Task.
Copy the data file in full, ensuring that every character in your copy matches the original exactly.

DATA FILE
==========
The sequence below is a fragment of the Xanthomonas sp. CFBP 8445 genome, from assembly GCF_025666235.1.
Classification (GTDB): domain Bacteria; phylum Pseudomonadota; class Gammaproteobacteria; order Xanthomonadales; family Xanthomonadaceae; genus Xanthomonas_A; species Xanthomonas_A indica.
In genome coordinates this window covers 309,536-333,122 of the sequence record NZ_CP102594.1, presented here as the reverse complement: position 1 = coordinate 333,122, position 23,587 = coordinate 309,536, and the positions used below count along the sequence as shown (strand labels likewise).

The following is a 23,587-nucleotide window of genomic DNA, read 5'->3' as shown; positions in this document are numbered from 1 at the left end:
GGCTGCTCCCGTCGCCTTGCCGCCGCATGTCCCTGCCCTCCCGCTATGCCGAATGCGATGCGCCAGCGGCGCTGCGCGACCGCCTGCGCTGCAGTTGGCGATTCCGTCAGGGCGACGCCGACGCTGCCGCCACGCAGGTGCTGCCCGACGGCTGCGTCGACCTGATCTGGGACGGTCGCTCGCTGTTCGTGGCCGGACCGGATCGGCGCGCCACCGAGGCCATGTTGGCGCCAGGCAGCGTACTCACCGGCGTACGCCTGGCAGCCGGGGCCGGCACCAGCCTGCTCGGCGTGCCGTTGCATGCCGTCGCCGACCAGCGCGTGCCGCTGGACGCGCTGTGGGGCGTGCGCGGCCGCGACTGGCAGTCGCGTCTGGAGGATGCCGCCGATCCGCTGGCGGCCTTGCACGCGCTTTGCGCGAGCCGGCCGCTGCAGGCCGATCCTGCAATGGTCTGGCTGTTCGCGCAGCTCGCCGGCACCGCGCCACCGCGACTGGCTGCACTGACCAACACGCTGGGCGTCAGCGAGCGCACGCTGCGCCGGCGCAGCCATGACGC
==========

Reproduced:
The sequence below is a fragment of the Xanthomonas sp. CFBP 8445 genome, from assembly GCF_025666235.1.
Classification (GTDB): domain Bacteria; phylum Pseudomonadota; class Gammaproteobacteria; order Xanthomonadales; family Xanthomonadaceae; genus Xanthomonas_A; species Xanthomonas_A indica.
In genome coordinates this window covers 309,536-333,122 of the sequence record NZ_CP102594.1, presented here as the reverse complement: position 1 = coordinate 333,122, position 23,587 = coordinate 309,536, and the positions used below count along the sequence as shown (strand labels likewise).

The following is a 23,587-nucleotide window of genomic DNA, read 5'->3' as shown; positions in this document are numbered from 1 at the left end:
GGCTGCTCCCGTCGCCTTGCCGCCGCATGTCCCTGCCCTCCCGCTATGCCGAATGCGATGCGCCAGCGGCGCTGCGCGACCGCCTGCGCTGCAGTTGGCGATTCCGTCAGGGCGACGCCGACGCTGCCGCCACGCAGGTGCTGCCCGACGGCTGCGTCGACCTGATCTGGGACGGTCGCTCGCTGTTCGTGGCCGGACCGGATCGGCGCGCCACCGAGGCCATGTTGGCGCCAGGCAGCGTACTCACCGGCGTACGCCTGGCAGCCGGGGCCGGCACCAGCCTGCTCGGCGTGCCGTTGCATGCCGTCGCCGACCAGCGCGTGCCGCTGGACGCGCTGTGGGGCGTGCGCGGCCGCGACTGGCAGTCGCGTCTGGAGGATGCCGCCGATCCGCTGGCGGCCTTGCACGCGCTTTGCGCGAGCCGGCCGCTGCAGGCCGATCCTGCAATGGTCTGGCTGTTCGCGCAGCTCGCCGGCACCGCGCCACCGCGACTGGCTGCACTGACCAACACGCTGGGCGTCAGCGAGCGCACGCTGCGCCGGCGCAGCCATGACGC